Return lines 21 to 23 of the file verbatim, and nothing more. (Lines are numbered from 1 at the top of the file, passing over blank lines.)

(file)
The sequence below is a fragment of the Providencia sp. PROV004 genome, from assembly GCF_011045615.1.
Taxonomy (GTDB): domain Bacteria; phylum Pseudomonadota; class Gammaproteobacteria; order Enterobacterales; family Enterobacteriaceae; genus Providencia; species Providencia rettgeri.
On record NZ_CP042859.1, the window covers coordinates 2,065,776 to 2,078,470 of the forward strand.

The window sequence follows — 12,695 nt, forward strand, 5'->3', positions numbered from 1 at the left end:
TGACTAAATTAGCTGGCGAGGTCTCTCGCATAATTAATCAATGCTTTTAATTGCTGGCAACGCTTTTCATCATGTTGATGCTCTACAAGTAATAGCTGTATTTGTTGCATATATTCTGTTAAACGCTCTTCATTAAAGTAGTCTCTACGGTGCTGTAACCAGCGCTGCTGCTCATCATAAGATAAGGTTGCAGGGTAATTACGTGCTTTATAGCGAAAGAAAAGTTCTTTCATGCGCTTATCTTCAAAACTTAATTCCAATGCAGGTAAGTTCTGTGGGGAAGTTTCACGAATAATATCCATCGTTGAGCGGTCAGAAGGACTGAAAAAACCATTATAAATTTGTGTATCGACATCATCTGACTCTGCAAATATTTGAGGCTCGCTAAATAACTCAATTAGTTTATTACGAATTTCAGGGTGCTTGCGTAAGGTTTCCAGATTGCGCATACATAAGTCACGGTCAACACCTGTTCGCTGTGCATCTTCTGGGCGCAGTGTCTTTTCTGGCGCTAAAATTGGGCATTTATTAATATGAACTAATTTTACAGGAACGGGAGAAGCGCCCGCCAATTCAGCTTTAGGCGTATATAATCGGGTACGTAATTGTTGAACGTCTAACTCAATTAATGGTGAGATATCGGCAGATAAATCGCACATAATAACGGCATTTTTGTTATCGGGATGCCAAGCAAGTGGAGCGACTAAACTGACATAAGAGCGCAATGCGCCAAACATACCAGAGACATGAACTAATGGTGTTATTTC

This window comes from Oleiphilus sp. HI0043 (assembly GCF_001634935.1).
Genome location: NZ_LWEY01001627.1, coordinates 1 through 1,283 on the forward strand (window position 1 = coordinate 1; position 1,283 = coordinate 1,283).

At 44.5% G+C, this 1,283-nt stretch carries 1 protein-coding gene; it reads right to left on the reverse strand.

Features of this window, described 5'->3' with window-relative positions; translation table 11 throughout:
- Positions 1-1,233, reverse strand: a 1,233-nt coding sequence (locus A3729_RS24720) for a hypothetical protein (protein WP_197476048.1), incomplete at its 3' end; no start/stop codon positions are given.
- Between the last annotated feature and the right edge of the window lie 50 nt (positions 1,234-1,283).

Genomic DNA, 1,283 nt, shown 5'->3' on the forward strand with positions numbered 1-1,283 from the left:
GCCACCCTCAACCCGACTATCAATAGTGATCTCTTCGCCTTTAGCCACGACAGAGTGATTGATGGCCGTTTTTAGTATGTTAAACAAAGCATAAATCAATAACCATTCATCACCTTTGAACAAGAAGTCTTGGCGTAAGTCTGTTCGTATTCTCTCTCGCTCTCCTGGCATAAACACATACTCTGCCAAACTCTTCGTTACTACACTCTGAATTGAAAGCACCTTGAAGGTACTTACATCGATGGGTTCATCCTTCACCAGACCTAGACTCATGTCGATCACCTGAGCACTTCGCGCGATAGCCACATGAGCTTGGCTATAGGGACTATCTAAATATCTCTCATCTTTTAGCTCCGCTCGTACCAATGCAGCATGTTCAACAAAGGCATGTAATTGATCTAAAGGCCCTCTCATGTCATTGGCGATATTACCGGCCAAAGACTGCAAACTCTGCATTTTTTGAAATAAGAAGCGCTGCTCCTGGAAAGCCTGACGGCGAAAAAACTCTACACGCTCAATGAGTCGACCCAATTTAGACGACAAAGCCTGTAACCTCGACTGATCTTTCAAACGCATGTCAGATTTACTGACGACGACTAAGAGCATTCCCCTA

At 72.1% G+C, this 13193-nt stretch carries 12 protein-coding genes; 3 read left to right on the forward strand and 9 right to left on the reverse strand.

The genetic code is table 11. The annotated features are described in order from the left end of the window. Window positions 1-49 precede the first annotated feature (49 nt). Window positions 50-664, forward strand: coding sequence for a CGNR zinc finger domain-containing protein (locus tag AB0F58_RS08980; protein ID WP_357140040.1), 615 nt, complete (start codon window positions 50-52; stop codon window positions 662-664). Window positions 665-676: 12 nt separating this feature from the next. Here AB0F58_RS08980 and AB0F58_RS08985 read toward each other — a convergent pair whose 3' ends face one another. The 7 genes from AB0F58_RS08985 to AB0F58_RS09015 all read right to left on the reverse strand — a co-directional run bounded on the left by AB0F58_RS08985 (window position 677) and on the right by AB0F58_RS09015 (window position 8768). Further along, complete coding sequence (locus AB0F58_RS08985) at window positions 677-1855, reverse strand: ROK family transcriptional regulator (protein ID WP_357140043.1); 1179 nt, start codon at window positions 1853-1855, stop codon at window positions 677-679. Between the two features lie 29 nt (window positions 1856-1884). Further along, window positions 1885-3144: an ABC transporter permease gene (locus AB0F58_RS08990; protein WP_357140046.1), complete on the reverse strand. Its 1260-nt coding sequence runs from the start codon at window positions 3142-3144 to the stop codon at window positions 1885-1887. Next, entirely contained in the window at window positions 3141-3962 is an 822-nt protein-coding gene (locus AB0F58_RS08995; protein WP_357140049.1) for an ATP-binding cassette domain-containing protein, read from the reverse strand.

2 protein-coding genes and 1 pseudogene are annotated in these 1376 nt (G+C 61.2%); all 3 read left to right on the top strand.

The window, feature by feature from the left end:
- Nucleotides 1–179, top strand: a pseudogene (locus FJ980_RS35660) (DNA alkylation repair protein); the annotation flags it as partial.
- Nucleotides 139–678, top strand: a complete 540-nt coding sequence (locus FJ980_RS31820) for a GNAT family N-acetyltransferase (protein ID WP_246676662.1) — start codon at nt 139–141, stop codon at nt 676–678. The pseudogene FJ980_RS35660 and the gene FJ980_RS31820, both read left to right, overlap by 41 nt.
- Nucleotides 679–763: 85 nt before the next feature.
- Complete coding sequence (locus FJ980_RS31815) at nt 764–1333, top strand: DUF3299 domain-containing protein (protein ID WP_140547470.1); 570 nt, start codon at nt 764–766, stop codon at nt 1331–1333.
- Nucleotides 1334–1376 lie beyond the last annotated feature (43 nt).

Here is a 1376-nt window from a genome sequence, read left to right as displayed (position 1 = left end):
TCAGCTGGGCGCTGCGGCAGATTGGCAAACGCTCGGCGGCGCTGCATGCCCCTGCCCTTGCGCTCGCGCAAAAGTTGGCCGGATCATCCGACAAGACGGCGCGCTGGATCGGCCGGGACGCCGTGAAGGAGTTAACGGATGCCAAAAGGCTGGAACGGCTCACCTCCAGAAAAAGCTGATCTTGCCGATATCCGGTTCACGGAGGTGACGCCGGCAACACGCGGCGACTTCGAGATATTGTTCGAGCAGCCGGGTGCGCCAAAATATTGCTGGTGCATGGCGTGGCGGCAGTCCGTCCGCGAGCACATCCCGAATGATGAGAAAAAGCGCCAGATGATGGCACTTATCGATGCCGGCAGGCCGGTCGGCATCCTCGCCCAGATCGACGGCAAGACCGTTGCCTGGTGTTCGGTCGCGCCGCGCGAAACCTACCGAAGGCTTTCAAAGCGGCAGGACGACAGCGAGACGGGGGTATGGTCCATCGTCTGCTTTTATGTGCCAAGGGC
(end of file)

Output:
- Complete coding sequence (locus FJ980_RS31815) at nt 764–1333, top strand: DUF3299 domain-containing protein (protein ID WP_140547470.1); 570 nt, start codon at nt 764–766, stop codon at nt 1331–1333.
- Nucleotides 1334–1376 lie beyond the last annotated feature (43 nt).

Here is a 1376-nt window from a genome sequence, read left to right as displayed (position 1 = left end):